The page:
Chef Mark Best

To West.

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Not so far from the famous Opera House and Sydney Harbour, on Crown Street, sits Marque Restaurant, where star chef Mark Best has made his place in the local culinary scene, but with plenty of international recognition along the way. He worked with such luminaries as Raymond Blanc and Alain Passard, before opening Marque in 1999; his cooking shows a remarkable flair for French technique, locally-inspired ingredients, and a definite Asian influence.

During a recent personal visit to Vancouver, chef Best, along with local culinary guru Nathan Fong and Tourism Vancouver’s Lucas Pavan, decided to visit restaurants and meet a few local chefs. In West’s Quang Dang he found something of a kindred spirit, in terms of being adventuresome on a plate. A special dinner was born.

“I love Vancouver, and this region,” says Best, as he takes a few moments before dinner prep really kicks into high gear. He has recently re-acquainted himself with West pastry chef Rhonda Viani. “She was my first pastry chef at Marque,” he marvels, as he picks up his espresso. “There are quite a few similarities with our own local resources in and around Sydney. Seafood, certainly. And clearly, clients are expecting local, sustainable.” Chef Dang nods in agreement. “We were excited to have chef Best here, it is a great learning experience,” he says. “No doubt we are on the same page, sourcing ingredients, being sustainable, and open to influences from other world cuisines.” They have just finished prepping geoduck for one of the evening’s courses, and Best says, “Just take that geoduck as an example: five years ago it might not even be available here. The product would have all been purchased and shipped to the East.” Quang agrees, and notes that “we have to get up pretty early in the morning sometimes, to get the products we want. It is competitive, for sure. We are just learning how important it is to keep a portion of our local ingredients here.”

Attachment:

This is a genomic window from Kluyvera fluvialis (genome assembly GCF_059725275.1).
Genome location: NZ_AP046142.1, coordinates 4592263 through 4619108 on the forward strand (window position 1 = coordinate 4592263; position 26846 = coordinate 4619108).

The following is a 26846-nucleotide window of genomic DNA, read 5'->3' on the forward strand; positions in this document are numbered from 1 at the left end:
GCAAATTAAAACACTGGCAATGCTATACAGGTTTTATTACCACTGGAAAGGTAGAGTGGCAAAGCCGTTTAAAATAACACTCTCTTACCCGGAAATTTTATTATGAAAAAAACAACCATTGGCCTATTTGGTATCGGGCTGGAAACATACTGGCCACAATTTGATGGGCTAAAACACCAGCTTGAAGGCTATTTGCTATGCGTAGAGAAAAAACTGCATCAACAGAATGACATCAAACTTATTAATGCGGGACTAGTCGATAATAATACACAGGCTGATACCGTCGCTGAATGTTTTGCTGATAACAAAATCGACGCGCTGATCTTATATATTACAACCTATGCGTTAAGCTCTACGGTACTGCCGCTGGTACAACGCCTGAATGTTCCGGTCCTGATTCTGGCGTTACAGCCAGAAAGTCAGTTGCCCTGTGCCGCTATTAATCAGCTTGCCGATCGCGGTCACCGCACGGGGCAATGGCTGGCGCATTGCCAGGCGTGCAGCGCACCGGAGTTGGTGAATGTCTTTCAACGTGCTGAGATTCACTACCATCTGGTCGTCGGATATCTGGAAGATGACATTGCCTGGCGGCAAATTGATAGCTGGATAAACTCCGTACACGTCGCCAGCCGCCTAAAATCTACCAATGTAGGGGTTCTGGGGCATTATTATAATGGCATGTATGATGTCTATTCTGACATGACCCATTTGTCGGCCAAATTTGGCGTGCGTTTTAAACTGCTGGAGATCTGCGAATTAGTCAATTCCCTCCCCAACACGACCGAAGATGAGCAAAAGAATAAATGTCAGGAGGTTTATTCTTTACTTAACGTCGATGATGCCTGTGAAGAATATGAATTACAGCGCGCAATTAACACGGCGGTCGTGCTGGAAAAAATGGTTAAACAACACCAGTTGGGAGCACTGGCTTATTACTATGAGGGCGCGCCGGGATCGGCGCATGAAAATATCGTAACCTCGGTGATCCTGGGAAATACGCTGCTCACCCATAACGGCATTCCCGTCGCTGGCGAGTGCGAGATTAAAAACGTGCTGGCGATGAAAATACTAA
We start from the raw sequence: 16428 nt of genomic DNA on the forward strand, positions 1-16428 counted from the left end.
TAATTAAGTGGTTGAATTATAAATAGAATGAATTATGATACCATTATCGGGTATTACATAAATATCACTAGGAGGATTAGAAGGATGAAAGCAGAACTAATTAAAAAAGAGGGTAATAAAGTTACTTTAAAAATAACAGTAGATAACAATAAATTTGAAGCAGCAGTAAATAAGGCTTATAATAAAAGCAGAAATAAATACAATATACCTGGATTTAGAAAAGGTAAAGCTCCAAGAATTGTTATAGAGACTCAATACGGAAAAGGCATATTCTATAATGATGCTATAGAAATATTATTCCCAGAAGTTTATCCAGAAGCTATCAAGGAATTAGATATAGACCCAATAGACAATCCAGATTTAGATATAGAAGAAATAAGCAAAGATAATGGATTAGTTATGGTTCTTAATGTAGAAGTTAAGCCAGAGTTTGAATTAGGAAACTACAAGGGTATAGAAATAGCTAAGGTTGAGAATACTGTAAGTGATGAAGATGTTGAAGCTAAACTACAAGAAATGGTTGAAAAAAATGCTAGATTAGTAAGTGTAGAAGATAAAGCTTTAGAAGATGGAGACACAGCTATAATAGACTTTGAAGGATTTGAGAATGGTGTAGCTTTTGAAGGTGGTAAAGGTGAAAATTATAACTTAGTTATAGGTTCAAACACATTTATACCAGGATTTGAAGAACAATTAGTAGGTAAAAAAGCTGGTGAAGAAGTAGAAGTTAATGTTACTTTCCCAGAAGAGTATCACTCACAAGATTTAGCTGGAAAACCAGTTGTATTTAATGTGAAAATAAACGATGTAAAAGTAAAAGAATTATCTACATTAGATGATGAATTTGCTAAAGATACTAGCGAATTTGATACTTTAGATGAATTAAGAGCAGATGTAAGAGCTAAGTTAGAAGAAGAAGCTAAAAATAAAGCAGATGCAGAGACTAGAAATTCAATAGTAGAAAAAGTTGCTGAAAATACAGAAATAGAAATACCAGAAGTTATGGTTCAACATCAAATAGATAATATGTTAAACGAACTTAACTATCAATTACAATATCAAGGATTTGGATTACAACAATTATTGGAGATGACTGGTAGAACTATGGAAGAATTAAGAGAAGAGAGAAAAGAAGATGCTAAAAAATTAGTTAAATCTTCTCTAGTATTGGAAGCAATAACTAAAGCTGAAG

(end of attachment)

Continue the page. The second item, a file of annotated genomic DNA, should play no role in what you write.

All the more reason for diners to appreciate what they can eat. “These days,” says Best, “there is a multitude of influences, but you don’t want the menu to read like an atlas.” He pauses, adds, “Canada is a great brand when it comes to food. It means quality, and on the international market that is so important. Consumer knowledge has never been keener, and at the restaurant level, that means they are driving the demand for local and sustainable. But I think there is a trickledown effect from there, from fine dining and its fairly affluent niche, to everyday consumption, and how the entire food supply chain works.” Dang agrees, adding that “you can see the difference just in the number of farmers’ markets that thrive around here. It used to be really only one, but now there are dozens.”

It does not take much for both chefs to engage with each other on their common grounds and similar approaches to the issues of the day. The conversation runs hot, and the passion is obvious. But then a call comes from the kitchen, and it is time to get back to the real work at hand: prepping, cooking, and sharing food with the lucky guests who will begin to arrive in less than 90 minutes. After all, talk is one thing. Actually cooking according to extensive knowledge and a detailed plan, well, that is a whole other thing.

Photos courtesy of Tourism Vancouver | Coast Mountain Photography.

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February 3, 2016